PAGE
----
Xcode > Open Developer Tool > More Developer Tools > Hardware IO Tools for Xcode

Or if you don't want to install Xcode:

Go to the Apple Download Center and search for Hardware IO Tools


  • To search for Hardware IO Tools on Apple's site as of March 2016, go to this link. The "Network Link Conditioner" Preference Pane allows you to set the downlink & uplink bandwidth, % of packets dropped and delay. – Greg Sadetsky Mar 19 '16 at 18:55

In Chrome Canary now you can limit the network throughput. This can be done in the "Network" options of the "Emulation" tab of the Console in the Dev Tools. You might need to activate the Chrome flag "Enable Developer Tools experiments" (chrome://flags/#enable-devtools-experiments) (chrome://flags) to see this new feature. You can simulate some low bandwidth (GSM, GPRS, EDGE, 3G) for mobile connections.

  • This is so easy to use, and also works on localhost without any additional setup. Excellent suggestion. – HockeyJ Jul 22 '14 at 10:56
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    Can't get this working, I've enabled the flag but no network option shows in emulation under dev tools, is this windows only? – Pez Cuckow Jul 24 '14 at 11:34

Original article: https://helpdeskgeek.com/networking/simulate-slow-internet-connection-testing/

Simulate Slow Connection using Chrome Go ahead and install Chrome if you don’t already have it installed on your system. Once you do, open a new tab and then press CTRL + SHIFT + I to open the developer tools window or click on the hamburger icon, then More tools and then Developer tools.

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This will bring up the Developer Tools window, which will probably be docked on the right side of the screen. I prefer it docked at the bottom of the screen since you can see more data. To do this, click on the three vertical dots and then click on the middle dock position.

enter image description here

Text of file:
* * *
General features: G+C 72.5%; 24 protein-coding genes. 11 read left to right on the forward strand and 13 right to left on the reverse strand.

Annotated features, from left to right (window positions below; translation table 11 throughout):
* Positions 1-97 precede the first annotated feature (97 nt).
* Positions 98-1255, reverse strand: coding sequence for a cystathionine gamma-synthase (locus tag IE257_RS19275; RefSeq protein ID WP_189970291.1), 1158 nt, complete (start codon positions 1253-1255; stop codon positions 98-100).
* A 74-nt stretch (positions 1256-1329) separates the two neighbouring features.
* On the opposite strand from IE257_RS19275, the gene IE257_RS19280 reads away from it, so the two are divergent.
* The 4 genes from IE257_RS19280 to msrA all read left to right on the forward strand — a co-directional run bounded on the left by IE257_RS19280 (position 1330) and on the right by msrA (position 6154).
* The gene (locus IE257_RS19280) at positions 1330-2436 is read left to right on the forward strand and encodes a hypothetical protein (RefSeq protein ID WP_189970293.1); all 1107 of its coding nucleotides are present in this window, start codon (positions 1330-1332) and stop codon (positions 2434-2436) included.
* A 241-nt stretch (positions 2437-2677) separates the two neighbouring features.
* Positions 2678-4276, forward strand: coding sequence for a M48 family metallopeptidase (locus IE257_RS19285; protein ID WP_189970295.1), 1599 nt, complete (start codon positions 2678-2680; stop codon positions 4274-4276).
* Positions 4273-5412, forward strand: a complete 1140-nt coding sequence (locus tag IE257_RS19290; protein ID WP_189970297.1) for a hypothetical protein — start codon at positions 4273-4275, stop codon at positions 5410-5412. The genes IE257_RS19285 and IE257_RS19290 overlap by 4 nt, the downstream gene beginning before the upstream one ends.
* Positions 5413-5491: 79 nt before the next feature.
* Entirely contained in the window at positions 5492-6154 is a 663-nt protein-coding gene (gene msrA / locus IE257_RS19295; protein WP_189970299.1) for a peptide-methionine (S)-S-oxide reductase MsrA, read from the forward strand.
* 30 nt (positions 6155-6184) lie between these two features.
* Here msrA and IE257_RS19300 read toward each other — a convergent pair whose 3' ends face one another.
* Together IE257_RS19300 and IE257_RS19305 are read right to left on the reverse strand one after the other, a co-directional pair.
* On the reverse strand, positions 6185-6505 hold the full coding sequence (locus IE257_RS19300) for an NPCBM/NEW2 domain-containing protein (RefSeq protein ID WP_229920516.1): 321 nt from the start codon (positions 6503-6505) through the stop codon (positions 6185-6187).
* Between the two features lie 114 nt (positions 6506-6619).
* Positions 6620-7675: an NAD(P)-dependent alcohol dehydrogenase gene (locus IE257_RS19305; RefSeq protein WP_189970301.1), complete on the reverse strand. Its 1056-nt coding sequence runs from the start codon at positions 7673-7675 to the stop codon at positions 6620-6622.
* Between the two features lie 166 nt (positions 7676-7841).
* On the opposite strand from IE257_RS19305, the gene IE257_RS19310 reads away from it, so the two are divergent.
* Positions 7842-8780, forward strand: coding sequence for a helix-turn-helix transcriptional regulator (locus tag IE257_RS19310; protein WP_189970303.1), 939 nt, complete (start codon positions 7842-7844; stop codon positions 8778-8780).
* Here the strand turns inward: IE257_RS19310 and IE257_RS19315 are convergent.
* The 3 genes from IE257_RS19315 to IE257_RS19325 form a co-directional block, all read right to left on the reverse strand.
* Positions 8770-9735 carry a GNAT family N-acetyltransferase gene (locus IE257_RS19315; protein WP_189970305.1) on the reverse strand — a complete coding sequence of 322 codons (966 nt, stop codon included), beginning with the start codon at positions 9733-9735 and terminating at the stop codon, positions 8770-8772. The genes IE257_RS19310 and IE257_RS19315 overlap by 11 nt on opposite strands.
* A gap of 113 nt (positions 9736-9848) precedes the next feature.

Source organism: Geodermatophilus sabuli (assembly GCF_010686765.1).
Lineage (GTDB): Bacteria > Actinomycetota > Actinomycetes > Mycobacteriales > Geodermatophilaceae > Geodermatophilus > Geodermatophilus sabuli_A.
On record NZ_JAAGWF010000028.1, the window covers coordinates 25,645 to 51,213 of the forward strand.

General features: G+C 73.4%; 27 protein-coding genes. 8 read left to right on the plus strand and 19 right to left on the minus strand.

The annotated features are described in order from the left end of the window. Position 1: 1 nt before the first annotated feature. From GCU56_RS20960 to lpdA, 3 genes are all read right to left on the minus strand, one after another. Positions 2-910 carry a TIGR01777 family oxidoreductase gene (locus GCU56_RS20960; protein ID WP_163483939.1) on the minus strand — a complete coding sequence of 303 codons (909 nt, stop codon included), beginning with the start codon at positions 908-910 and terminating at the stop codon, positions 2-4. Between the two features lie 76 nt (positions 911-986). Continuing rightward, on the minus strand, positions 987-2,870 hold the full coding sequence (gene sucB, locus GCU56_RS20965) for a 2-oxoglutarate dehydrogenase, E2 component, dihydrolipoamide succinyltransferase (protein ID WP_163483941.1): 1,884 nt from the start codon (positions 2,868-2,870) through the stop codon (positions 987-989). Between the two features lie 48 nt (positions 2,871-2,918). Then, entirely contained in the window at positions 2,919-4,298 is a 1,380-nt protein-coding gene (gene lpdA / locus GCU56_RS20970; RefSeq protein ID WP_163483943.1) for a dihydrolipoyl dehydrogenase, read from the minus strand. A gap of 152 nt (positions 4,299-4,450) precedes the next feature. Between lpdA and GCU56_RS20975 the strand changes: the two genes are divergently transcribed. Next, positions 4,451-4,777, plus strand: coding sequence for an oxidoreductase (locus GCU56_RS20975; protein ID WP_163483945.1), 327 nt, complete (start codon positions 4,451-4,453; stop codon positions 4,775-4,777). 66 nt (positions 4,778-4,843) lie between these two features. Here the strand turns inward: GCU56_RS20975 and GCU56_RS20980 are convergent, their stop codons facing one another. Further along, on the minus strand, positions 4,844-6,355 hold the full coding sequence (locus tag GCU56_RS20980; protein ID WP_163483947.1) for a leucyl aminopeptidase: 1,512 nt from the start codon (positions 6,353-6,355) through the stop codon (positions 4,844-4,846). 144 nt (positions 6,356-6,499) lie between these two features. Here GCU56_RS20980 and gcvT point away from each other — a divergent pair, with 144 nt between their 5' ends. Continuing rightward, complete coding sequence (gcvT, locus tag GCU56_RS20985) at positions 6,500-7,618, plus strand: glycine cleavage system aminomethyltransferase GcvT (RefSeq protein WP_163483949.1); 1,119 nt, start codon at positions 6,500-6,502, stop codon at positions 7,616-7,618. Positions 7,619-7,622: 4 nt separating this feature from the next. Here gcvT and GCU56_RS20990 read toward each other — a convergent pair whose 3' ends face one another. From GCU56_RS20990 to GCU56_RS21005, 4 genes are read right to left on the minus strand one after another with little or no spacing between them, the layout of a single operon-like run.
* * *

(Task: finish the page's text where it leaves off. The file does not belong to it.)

Now go ahead and click on the Network tab. On the right, you should see a label called No Throttling.

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If you click on that, you’ll get a dropdown list of a pre-configured speed that you can use to simulate a slow connection.

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The choices range from Offline to WiFi and the numbers are shown as Latency, Download, Upload. The slowest is GPRS followed by Regular 2G, then Good 2G, then Regular 3G, Good 3G, Regular 4G, DSL and then WiFi. Pick one of the options and then reload the page you are on or type in another URL in the address bar. Just make sure you are in the same tab where the developer tools are being displayed. The throttling only works for the tab you have it enabled for.

If you want to use your own specific values, you can click the Add button under Custom. Click on the Add Custom Profile button to add a new profile.

enter image description here

When using GPRS, it took www.google.com a whopping 16 seconds to load! Overall, this is a great tool that is built right into Chrome that you can use for testing your website load time on slower connections. If you have any questions, feel free to comment. Enjoy!

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    Good answer, Arbaz! – Matt Jul 24 '18 at 11:24
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    Detailed and thorough! Thanks! – SexyBeast May 24 at 19:40

if you're not familiar with Fiddler - please do. It's a great debugging tool for HTTP. You also have the option to limit the bandwidth.


I don't think what you ask can be done by chrome alone. The closest I could find was this, which isn't what you want. I getting a chrome plugin to do it would be Hard.

A web proxy running on your local machine could achieve the effect you want. A search for "throttling proxy" came up with this, for example.


As suggested on the Chrome Mobile Emulation page, you can use Clumsy on Windows, Network Link Conditioner on Mac OS X and dummynet on Linux.


If you are using OSX, you can use: Network Link Conditioner

enter image description here

Here you can select different profiles ie. 100% Loss, 3G, DSL etc.

Please find the below link to download Network Link Conditioner here


Note, do not use Chrome's built in Speed Tester (it will show you unthrottled speed). Instead use another site, like Fast.com. That will show you properly throttled speeds.

Also, the throttling settings might be hidden and can be accessed from the network bar by clicking the tiny down arrow.

  • 1
    Hi @Dandelion. Thanks for taking the time to respond. I'm not sure this response is appropriate as an answer though, since it doesn't actually answer the question. What does speed testing have to do with the question? How can fast.com be used on localhost? – Benjamin Mar 27 at 17:41